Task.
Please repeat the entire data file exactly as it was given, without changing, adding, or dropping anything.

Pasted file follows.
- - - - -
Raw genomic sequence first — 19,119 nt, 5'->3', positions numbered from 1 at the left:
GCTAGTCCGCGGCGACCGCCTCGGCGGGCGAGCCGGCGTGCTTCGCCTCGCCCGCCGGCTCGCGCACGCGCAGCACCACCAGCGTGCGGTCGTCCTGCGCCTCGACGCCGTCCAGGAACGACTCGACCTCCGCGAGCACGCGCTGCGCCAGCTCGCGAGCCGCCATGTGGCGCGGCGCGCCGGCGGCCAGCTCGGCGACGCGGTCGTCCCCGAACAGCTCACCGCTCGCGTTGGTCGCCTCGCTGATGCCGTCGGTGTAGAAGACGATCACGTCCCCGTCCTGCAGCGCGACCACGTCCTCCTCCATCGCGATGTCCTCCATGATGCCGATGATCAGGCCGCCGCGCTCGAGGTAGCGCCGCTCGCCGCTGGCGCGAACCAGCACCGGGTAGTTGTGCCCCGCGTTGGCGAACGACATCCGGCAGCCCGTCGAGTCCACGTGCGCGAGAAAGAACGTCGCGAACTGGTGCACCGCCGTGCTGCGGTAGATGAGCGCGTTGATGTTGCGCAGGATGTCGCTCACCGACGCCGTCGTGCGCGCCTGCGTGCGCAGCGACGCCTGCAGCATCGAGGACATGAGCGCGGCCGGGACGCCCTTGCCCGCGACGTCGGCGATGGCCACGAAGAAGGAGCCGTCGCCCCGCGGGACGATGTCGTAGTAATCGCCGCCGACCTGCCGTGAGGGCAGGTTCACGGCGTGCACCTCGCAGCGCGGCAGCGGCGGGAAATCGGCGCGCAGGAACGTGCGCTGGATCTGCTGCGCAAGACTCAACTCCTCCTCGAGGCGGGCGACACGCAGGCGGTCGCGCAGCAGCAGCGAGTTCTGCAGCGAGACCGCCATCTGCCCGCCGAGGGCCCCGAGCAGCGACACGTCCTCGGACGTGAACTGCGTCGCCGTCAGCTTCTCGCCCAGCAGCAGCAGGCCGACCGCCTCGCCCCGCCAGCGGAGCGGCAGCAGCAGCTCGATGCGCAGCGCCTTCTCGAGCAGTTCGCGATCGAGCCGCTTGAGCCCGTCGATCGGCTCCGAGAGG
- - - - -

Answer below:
Raw genomic sequence first — 19,119 nt, 5'->3', positions numbered from 1 at the left:
GCTAGTCCGCGGCGACCGCCTCGGCGGGCGAGCCGGCGTGCTTCGCCTCGCCCGCCGGCTCGCGCACGCGCAGCACCACCAGCGTGCGGTCGTCCTGCGCCTCGACGCCGTCCAGGAACGACTCGACCTCCGCGAGCACGCGCTGCGCCAGCTCGCGAGCCGCCATGTGGCGCGGCGCGCCGGCGGCCAGCTCGGCGACGCGGTCGTCCCCGAACAGCTCACCGCTCGCGTTGGTCGCCTCGCTGATGCCGTCGGTGTAGAAGACGATCACGTCCCCGTCCTGCAGCGCGACCACGTCCTCCTCCATCGCGATGTCCTCCATGATGCCGATGATCAGGCCGCCGCGCTCGAGGTAGCGCCGCTCGCCGCTGGCGCGAACCAGCACCGGGTAGTTGTGCCCCGCGTTGGCGAACGACATCCGGCAGCCCGTCGAGTCCACGTGCGCGAGAAAGAACGTCGCGAACTGGTGCACCGCCGTGCTGCGGTAGATGAGCGCGTTGATGTTGCGCAGGATGTCGCTCACCGACGCCGTCGTGCGCGCCTGCGTGCGCAGCGACGCCTGCAGCATCGAGGACATGAGCGCGGCCGGGACGCCCTTGCCCGCGACGTCGGCGATGGCCACGAAGAAGGAGCCGTCGCCCCGCGGGACGATGTCGTAGTAATCGCCGCCGACCTGCCGTGAGGGCAGGTTCACGGCGTGCACCTCGCAGCGCGGCAGCGGCGGGAAATCGGCGCGCAGGAACGTGCGCTGGATCTGCTGCGCAAGACTCAACTCCTCCTCGAGGCGGGCGACACGCAGGCGGTCGCGCAGCAGCAGCGAGTTCTGCAGCGAGACCGCCATCTGCCCGCCGAGGGCCCCGAGCAGCGACACGTCCTCGGACGTGAACTGCGTCGCCGTCAGCTTCTCGCCCAGCAGCAGCAGGCCGACCGCCTCGCCCCGCCAGCGGAGCGGCAGCAGCAGCTCGATGCGCAGCGCCTTCTCGAGCAGTTCGCGATCGAGCCGCTTGAGCCCGTCGATCGGCTCCGAGAGG